Sally learns that a caregiver may need an unexpected boost.
The trouble with antidepressants, besides their obscene contribution to Big Pharma’s bloated bottom line, is that they work. Prescription happy pills can lift even the gloomiest sad sack out of the pits. That’s my gripe.
Last year my best friend, Darlene, slipped into a serious funk. The deeper she sank, the more I stepped up. Suddenly I had a purpose in life besides my usual smash-the-patriarchy, liberty-and-justice-for-all, save-the-world quest. Darlene’s blues became my new calling.
Her money worries, academic pressure, and single-parent stress were real enough, but Darlene’s doom and gloom did not seem commensurate with her situation—especially during our annual summer vacation. Can you imagine anyone staying negative for a whole week in a spacious beach house with five chosen-family dykes, four happy little girls, and an unlimited supply of fresh seafood? Darlene did.
Despite our nightly fish frys under the stars, daily surf romps, and bocce ball games, Darlene didn’t snap out of it. Even after the kids were fed, bathed, and snoozing in their bunks and we grown-ups broke out the poker chips and fine chocolates, my pal could not get festive.
The D-word hadn’t been mentioned, but her depression was obvious. On our last day, Darlene and I took a beach walk. Under a clear sky with the ocean mist pluming off the waves and sand pipers hopping along the sparkling shoreline, I prodded my buddy.
“You get that you’re depressed, right?” A flock of seagulls flapped down for a landing.
“I suppose so.” She turned to face the ocean, weeping. “It runs in my family.”
“Promise me you’ll talk to your doc when you get home.” Wow, did I feel wise.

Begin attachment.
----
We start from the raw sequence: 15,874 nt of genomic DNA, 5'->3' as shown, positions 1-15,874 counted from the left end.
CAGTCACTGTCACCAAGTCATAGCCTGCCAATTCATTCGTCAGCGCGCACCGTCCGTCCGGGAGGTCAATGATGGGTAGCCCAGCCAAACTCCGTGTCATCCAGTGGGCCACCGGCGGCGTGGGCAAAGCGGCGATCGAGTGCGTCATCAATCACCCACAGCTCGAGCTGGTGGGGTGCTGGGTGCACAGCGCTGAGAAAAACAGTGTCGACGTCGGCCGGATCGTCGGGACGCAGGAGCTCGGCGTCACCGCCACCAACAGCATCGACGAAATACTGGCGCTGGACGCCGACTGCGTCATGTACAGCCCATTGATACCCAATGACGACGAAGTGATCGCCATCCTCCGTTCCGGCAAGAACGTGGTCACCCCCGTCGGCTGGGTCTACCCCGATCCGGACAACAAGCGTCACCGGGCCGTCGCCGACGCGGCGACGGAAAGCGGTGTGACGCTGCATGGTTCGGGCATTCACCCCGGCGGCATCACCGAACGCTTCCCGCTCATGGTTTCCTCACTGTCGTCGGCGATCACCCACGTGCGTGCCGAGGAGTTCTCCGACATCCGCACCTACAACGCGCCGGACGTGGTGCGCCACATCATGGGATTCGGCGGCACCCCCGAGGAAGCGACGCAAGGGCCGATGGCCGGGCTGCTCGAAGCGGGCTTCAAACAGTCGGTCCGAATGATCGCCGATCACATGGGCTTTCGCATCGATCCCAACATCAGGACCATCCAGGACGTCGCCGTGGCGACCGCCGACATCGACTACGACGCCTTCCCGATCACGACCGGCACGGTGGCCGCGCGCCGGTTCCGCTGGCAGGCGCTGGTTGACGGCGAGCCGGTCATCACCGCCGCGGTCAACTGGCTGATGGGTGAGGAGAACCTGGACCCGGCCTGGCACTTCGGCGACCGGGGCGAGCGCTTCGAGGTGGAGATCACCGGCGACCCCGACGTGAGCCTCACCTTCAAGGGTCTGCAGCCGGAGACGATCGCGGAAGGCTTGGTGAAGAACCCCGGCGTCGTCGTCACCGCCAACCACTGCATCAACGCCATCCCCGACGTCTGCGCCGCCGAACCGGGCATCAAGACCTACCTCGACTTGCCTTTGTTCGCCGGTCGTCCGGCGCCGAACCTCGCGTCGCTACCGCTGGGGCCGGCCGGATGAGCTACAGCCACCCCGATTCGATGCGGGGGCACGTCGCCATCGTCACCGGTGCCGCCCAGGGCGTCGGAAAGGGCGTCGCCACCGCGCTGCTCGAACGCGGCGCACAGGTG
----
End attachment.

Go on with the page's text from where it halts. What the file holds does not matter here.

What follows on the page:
“OK.” She wiped her tears. “If I don’t drive off a cliff first.” So Eeyore.
Over the next few months, while she submitted to experimental dosages and combinations of various antidepressants, we talked every day. She was overwhelmed by her unfolded laundry, overdue homework, and unpaid bills. She worried she might slit her wrists or try heroin. She was convinced things would never improve.
I listened. I was there for her.
“You sure you’re not sick of me?” she’d ask.
“Things will be better soon.” With me as her champion we could get through anything. Rosie the Riveter We can do it! to the rescue. “You’ll get this thing under control.”
“If I don’t have a stroke first.”
Finally, Darlene got on the right meds, enrolled in a gym, and cut the comfort food. She felt better and called less. Last week she phoned, giggling, to tell me she had a crush on her math instructor and they’d made a date.
For my pal, finally out from under that terrible dark cloud, antidepressants are a lifesaver. But what about me! How do antidepressants help you when you’re the friend who hung in through the tears and melancholy and suicide ideation? Suddenly you’ve lost your gig. Like your job’s been outsourced to another country—your services are no longer needed.
Now what? Don’t tell me there’s a pill to help me cope with happiness.
Sally Sheklow received both first- and second-place honors in the magazine column category in the 2005 Houston Press Club Lone Star Awards. She contributes a regular segment, “That Time of the Month,” to the Air America radio affiliate in Eugene, Oregon.